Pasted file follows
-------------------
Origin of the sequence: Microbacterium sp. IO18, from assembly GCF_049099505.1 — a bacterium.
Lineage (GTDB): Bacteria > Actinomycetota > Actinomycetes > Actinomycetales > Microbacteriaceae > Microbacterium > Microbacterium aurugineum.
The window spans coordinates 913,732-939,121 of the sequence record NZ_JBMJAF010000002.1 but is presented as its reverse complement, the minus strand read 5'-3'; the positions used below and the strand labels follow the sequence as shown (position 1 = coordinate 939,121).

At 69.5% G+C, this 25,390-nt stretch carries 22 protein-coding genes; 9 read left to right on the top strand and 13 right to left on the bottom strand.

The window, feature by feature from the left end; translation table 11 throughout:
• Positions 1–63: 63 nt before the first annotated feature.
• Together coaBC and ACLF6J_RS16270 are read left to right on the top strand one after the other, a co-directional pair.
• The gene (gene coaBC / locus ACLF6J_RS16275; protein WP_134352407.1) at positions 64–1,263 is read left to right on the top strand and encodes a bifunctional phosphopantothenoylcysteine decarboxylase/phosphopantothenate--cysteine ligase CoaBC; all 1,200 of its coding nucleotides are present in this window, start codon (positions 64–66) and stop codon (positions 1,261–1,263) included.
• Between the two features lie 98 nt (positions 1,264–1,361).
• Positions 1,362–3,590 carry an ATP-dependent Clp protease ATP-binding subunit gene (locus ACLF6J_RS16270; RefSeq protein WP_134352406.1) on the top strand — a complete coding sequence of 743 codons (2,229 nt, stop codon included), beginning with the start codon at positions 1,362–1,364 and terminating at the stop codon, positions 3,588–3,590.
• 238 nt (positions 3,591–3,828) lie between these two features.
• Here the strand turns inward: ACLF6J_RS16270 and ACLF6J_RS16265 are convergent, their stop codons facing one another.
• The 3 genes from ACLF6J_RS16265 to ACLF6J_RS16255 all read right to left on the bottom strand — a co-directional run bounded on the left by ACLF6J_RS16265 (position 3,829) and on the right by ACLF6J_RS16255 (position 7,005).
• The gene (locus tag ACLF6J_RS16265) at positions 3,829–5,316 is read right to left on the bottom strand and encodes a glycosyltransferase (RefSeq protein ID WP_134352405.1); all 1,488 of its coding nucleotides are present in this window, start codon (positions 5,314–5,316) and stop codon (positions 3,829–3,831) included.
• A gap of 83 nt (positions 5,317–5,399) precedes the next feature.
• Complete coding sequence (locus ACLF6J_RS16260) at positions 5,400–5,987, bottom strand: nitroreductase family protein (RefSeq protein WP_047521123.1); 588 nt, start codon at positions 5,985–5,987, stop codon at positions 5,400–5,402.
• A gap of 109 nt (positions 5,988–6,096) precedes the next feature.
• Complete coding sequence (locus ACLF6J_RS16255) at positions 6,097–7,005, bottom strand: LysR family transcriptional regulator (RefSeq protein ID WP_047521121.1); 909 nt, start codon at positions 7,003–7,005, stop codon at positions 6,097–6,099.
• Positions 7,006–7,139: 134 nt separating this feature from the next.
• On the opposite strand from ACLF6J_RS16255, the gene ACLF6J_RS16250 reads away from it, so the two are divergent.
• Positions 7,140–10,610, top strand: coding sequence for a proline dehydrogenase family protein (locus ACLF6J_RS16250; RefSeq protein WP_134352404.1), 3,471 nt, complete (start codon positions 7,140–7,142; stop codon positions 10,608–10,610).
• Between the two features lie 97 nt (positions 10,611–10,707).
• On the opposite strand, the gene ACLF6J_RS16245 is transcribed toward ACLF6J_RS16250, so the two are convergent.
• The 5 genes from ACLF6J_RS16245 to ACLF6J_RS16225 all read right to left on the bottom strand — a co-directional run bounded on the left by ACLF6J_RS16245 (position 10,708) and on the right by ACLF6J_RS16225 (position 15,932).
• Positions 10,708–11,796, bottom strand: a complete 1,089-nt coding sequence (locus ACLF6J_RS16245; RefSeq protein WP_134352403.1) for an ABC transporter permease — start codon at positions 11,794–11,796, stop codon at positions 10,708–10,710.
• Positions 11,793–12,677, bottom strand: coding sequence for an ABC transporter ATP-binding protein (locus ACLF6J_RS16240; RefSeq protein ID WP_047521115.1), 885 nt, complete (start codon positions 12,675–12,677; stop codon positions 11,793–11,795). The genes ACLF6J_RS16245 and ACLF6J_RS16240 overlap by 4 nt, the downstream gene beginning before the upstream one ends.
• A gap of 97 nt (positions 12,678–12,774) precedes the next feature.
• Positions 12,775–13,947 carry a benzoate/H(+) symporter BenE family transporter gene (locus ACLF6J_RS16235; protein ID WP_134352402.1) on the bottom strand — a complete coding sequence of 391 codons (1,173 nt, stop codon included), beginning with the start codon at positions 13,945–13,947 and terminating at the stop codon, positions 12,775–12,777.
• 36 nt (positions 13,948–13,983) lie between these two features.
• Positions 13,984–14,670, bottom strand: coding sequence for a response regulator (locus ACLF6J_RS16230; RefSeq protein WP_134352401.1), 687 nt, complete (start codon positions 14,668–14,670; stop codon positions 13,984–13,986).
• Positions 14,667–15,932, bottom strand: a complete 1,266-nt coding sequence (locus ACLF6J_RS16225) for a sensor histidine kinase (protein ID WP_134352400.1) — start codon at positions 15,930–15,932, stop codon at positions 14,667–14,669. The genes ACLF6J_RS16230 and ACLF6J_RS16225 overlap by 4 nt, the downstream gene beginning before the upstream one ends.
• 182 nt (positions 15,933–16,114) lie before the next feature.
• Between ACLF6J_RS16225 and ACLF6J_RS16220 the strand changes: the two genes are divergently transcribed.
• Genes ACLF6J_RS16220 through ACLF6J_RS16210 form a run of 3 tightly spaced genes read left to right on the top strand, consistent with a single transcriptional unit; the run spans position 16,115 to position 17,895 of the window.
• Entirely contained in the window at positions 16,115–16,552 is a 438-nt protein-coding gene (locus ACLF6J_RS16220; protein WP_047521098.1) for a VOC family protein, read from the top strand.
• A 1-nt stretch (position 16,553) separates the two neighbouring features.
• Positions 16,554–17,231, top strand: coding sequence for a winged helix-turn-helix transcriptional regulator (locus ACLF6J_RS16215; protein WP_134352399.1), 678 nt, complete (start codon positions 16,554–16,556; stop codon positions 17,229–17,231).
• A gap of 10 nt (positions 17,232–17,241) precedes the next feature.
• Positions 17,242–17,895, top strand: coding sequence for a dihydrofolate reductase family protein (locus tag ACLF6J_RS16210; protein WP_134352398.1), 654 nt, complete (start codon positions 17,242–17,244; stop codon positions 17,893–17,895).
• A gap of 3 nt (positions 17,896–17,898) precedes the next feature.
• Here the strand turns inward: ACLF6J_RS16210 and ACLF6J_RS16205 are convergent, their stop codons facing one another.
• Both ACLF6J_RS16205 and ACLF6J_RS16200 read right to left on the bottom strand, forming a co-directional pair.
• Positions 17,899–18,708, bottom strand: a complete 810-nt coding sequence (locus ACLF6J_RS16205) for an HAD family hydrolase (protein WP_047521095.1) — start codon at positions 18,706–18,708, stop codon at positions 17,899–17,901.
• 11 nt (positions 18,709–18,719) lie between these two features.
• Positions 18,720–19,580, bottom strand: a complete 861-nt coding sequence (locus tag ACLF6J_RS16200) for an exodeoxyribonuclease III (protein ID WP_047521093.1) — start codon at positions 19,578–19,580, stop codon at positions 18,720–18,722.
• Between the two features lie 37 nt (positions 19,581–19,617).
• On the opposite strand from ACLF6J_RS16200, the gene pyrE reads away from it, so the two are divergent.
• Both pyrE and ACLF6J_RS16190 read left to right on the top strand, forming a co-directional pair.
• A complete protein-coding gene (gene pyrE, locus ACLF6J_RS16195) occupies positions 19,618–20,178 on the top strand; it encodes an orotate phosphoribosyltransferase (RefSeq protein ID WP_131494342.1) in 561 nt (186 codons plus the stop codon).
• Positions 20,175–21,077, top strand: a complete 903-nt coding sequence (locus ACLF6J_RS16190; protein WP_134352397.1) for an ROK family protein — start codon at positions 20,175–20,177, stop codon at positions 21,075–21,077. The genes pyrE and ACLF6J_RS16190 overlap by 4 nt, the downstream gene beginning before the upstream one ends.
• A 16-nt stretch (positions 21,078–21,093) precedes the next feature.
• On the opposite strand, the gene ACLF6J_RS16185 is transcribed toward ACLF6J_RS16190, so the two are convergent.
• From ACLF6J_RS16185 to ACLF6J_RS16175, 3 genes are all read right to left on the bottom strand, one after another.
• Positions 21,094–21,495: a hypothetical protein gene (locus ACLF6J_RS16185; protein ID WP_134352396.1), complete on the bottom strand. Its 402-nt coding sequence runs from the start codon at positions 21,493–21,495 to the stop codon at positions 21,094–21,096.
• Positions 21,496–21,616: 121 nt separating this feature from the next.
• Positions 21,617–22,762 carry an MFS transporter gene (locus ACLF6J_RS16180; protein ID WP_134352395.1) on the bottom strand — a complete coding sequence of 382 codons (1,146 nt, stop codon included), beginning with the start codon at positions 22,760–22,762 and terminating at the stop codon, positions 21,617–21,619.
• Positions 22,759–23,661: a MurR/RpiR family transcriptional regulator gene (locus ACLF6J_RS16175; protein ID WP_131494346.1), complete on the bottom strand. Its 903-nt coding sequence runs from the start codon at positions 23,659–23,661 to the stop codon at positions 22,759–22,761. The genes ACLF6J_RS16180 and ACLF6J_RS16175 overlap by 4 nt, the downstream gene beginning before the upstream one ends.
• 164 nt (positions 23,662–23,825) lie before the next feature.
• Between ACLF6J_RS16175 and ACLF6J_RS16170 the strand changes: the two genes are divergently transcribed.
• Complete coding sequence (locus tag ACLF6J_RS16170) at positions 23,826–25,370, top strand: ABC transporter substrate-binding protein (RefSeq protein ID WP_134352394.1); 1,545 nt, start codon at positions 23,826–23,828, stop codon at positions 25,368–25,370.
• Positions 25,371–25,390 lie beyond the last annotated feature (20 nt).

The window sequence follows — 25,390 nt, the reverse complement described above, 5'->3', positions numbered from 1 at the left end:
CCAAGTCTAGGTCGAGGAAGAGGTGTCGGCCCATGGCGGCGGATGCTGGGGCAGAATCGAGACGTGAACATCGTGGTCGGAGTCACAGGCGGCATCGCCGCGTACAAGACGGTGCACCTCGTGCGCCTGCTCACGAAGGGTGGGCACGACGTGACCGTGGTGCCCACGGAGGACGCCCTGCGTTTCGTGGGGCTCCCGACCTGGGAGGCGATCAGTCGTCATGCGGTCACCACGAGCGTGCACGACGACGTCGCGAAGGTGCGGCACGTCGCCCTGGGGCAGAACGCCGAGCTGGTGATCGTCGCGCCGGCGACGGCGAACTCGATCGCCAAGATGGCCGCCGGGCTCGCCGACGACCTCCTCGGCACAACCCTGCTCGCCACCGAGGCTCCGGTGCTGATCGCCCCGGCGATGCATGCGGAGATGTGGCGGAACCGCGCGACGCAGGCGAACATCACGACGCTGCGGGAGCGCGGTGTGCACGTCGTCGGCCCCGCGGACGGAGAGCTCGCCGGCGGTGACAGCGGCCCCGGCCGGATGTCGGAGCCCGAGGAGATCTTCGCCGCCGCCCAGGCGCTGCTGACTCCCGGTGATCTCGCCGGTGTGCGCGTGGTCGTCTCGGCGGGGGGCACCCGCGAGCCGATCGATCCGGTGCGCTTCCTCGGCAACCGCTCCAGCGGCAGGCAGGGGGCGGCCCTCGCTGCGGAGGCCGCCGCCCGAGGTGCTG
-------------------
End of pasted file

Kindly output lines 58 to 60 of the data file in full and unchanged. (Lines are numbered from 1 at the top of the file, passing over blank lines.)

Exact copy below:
• 164 nt (positions 23,662–23,825) lie before the next feature.
• Between ACLF6J_RS16175 and ACLF6J_RS16170 the strand changes: the two genes are divergently transcribed.
• Complete coding sequence (locus tag ACLF6J_RS16170) at positions 23,826–25,370, top strand: ABC transporter substrate-binding protein (RefSeq protein ID WP_134352394.1); 1,545 nt, start codon at positions 23,826–23,828, stop codon at positions 25,368–25,370.